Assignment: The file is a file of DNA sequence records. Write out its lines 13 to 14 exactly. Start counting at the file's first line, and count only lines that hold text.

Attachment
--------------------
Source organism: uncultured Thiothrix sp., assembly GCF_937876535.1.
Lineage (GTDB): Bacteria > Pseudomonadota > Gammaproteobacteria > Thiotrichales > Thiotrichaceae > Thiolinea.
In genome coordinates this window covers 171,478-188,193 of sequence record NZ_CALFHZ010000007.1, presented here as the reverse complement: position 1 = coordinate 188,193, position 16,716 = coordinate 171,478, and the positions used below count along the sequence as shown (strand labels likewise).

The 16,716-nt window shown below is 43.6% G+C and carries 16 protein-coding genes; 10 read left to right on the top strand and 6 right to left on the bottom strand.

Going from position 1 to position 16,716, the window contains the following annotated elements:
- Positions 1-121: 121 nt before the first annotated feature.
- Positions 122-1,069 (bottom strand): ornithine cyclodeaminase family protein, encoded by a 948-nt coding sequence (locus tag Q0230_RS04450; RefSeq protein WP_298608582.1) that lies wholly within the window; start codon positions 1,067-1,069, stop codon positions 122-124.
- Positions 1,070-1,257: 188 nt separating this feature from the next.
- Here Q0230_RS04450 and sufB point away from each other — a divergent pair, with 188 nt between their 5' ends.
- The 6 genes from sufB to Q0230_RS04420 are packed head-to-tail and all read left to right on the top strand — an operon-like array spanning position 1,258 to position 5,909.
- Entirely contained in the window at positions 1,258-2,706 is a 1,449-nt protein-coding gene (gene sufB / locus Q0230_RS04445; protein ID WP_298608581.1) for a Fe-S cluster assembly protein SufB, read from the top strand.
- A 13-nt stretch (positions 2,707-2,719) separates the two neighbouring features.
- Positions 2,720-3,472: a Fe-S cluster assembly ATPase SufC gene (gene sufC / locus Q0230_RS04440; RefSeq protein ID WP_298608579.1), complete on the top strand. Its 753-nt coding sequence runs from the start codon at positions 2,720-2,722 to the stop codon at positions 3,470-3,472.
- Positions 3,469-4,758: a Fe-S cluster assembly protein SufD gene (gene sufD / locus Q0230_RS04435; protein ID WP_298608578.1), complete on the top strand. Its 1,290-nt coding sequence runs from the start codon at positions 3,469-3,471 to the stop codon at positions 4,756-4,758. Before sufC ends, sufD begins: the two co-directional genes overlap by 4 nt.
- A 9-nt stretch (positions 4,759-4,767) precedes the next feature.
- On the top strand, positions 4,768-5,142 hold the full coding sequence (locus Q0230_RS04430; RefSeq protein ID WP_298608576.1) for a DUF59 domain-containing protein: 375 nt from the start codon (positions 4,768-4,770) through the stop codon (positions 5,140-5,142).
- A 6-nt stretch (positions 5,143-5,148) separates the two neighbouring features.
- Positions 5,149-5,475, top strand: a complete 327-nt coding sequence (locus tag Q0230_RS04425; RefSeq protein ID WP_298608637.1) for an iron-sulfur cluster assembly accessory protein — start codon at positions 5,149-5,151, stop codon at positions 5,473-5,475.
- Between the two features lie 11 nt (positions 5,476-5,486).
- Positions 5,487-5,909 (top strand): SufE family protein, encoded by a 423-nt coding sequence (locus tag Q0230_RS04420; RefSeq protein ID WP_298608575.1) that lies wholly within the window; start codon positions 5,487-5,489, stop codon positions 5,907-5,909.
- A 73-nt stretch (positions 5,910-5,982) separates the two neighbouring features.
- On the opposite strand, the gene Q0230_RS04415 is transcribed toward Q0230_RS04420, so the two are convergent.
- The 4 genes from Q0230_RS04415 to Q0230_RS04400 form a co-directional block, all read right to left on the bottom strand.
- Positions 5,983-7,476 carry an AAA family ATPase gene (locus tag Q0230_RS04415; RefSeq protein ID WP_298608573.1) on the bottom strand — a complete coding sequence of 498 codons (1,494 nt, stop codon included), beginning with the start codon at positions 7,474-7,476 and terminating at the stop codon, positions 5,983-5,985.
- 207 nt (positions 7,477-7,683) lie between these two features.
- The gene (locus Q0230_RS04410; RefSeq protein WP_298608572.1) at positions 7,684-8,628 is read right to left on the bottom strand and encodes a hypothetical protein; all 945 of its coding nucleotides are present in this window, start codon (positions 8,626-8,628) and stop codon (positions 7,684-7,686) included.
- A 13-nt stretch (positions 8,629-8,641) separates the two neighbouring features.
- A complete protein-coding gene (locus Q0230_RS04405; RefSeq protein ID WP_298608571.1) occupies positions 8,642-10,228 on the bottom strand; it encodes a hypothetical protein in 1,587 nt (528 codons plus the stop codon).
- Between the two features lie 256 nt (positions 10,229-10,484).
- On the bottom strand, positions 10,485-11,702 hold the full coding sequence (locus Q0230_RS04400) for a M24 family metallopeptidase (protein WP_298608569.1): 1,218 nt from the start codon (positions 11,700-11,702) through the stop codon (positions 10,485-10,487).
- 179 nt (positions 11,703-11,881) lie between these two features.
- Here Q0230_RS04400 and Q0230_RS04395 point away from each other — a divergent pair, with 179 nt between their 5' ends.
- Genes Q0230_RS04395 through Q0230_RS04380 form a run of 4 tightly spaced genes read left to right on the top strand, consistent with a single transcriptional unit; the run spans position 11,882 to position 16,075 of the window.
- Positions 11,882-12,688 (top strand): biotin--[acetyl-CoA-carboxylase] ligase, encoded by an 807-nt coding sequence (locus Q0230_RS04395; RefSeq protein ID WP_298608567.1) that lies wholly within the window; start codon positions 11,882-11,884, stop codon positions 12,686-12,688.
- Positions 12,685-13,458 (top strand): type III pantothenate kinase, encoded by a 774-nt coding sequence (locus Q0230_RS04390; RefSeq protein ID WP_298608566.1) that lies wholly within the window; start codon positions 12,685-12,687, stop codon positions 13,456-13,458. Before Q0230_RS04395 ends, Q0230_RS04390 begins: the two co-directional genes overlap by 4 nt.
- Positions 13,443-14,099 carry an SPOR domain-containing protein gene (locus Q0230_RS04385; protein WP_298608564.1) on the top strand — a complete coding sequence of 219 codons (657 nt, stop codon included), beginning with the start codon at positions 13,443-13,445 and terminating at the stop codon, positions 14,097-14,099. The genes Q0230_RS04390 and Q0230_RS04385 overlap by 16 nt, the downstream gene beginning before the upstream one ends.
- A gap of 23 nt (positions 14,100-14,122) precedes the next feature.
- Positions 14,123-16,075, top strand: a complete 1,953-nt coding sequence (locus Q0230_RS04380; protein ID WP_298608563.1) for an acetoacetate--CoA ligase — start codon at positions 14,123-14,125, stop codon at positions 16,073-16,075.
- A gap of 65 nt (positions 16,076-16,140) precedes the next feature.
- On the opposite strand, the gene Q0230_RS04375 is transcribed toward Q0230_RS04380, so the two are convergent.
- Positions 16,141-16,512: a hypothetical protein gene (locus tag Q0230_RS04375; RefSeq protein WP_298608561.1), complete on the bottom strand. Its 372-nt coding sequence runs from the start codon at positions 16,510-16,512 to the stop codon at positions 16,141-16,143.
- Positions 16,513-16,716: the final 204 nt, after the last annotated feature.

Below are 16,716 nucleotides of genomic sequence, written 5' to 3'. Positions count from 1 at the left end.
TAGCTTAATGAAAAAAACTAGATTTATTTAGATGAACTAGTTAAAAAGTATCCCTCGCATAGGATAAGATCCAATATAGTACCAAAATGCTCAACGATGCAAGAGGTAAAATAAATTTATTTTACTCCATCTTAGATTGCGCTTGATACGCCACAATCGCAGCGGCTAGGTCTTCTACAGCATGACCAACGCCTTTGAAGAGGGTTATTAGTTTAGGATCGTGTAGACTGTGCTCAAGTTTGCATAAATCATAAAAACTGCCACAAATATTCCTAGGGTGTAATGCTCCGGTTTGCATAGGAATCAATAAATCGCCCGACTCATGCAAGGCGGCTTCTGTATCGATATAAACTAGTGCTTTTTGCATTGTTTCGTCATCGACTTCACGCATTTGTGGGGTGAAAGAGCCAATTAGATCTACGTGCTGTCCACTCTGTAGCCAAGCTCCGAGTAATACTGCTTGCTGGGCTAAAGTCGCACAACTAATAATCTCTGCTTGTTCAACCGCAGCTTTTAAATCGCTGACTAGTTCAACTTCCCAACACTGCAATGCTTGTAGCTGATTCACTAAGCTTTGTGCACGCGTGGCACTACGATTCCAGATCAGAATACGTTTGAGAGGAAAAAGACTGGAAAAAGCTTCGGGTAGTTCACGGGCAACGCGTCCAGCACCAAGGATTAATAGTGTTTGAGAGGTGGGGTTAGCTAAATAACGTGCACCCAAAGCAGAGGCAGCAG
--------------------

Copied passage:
- Positions 2,720-3,472: a Fe-S cluster assembly ATPase SufC gene (gene sufC / locus Q0230_RS04440; RefSeq protein ID WP_298608579.1), complete on the top strand. Its 753-nt coding sequence runs from the start codon at positions 2,720-2,722 to the stop codon at positions 3,470-3,472.
- Positions 3,469-4,758: a Fe-S cluster assembly protein SufD gene (gene sufD / locus Q0230_RS04435; protein ID WP_298608578.1), complete on the top strand. Its 1,290-nt coding sequence runs from the start codon at positions 3,469-3,471 to the stop codon at positions 4,756-4,758. Before sufC ends, sufD begins: the two co-directional genes overlap by 4 nt.